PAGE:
On a point of order, Mr Speaker. On 4 November, my constituent Jagtar Singh Johal was arrested in the Punjab. Do you think it would be appropriate if a Foreign and Commonwealth Office Minister were to come to the Dispatch Box to make a statement on the fact that Jagtar has yet to receive consular support, even though he has so far appeared in court two times? Accusations of torture are now being made public, so there is an urgent requirement for the Foreign Secretary to make a statement on behalf of a British citizen who comes from Dumbarton in my constituency. This is a matter of urgency for our relationship with the Republic of India.
I am grateful to the hon. Gentleman for his point of order. That might be appropriate, although I would insert into my reply the caveat that sadly—but, as Members will appreciate, all too frequently—British citizens in various parts of the world are subject to deprivation of human rights and, in some cases, the most bestial torture. It is not necessarily feasible to expect that on every such occasion a Minister will come to the House to make an oral statement. However, it could happen and it might. If it does not, it is open to the hon. Gentleman to seek other means by which to ensure that he can register his concerns and elicit a ministerial response to them.
On a point of order, Mr Speaker. On a slightly more ethereal note, I was slightly concerned that during proceedings on the urgent question, you said that my right hon. Friend the Member for Mid Sussex (Sir Nicholas Soames) would henceforth be regarded as an incarnation. I hope you will be able to reassure us that you regard all Members of this House as incarnate.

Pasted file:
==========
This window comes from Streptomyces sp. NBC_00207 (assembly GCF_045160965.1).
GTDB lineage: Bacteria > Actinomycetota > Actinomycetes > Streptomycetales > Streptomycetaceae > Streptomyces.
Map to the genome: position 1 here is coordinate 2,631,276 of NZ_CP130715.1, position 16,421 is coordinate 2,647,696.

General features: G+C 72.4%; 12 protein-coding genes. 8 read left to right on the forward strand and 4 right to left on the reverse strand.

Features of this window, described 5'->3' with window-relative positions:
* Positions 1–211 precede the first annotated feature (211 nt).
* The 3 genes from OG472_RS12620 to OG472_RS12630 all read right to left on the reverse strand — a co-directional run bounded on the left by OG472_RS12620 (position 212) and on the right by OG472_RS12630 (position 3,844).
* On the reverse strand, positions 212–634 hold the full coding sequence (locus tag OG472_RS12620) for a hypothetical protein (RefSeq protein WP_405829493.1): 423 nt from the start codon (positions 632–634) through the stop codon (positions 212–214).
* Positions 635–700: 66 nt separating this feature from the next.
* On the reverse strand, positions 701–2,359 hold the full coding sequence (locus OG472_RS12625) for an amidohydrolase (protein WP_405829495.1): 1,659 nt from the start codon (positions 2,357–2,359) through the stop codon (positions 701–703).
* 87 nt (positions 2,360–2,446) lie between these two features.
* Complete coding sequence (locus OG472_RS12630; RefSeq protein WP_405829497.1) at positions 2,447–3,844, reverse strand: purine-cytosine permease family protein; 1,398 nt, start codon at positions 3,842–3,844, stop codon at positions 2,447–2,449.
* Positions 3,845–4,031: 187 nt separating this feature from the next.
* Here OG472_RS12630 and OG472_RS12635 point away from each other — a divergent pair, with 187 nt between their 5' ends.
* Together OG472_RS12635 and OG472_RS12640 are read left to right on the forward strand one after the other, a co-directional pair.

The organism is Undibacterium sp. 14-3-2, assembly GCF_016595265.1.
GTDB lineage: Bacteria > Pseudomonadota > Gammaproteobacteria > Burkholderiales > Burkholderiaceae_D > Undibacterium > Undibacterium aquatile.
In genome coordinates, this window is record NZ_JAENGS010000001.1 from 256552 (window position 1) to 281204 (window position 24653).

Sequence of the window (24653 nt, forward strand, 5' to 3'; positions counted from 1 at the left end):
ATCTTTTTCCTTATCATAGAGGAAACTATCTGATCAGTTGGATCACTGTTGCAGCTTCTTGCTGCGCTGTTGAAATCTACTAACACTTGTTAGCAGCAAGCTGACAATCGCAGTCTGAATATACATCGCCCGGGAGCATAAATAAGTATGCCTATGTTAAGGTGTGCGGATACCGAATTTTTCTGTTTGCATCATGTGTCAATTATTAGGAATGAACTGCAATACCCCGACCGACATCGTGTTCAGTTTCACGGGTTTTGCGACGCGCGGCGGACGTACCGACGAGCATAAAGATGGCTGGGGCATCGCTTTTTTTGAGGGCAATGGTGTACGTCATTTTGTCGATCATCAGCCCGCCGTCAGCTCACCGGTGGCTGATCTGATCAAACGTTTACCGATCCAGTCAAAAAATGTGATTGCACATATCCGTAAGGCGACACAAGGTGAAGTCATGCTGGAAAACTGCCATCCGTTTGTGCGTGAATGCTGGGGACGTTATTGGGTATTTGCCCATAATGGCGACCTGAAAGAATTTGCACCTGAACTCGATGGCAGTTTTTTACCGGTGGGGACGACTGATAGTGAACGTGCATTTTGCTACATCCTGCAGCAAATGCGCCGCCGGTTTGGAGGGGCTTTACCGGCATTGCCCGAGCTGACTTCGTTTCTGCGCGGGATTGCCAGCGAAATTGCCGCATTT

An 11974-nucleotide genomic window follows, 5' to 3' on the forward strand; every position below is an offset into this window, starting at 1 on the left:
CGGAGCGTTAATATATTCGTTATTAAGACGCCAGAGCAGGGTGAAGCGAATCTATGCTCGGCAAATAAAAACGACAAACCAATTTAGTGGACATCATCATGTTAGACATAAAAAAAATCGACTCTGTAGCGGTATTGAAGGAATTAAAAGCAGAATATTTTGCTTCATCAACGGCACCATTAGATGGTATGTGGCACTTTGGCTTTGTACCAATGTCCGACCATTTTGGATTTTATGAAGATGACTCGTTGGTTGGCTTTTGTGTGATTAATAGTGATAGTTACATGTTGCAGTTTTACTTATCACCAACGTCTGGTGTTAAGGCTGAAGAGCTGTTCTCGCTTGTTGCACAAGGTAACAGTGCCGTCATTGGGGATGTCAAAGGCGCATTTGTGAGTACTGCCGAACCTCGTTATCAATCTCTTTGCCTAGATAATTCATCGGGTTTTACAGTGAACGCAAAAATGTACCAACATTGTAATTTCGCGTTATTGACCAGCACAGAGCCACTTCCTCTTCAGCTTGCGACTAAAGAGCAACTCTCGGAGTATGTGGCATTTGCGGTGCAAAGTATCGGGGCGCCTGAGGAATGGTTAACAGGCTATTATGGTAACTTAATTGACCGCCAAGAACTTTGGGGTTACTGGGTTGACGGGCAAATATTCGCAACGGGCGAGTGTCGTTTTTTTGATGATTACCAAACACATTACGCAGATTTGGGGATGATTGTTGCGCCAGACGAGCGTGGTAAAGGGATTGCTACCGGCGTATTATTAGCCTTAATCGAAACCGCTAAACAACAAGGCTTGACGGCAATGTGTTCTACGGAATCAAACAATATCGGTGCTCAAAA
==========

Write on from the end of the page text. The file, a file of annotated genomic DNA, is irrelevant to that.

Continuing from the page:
True. It might in fact be more appropriate to regard the right hon. Member for Mid Sussex as an institution. It would certainly be proper, and in no way disobliging, to regard the right hon. Gentleman as a very notable representative of a rare breed. The reason why I think I can say that with complete confidence is that the right hon. Gentleman was for some time either patron or president of the Rare Breeds Survival Trust—a patronage or presidency of which he was very proud.
On a point of order, Mr Speaker. The hon. Member for Witney (Robert Courts), who has left the Chamber, reminded me of a very important point of order. I think it is two weeks since the House passed a motion to instruct the Government to publish the 58 Brexit sectoral impact assessments. Two weeks later, I am certainly not aware of when they will be forthcoming. I wonder whether you have any further information about a date on which we can expect them. As you will recall, there are serious issues, perhaps relating to contempt of the House, if that motion is not adhered to.
I am grateful to the hon. Gentleman for that point of order. That motion is effective and it is binding upon the Government. About that there can be no further argument—I was asked about it and I ruled on it. What I can say to the hon. Gentleman is that I know that the Secretary of State for Exiting the European Union is in contact with the Chair of the Brexit Committee about publication and when that is likely to happen. They are also discussing the question of form of publication and the attitude that the Brexit Committee might take to that. Those discussions cannot long continue.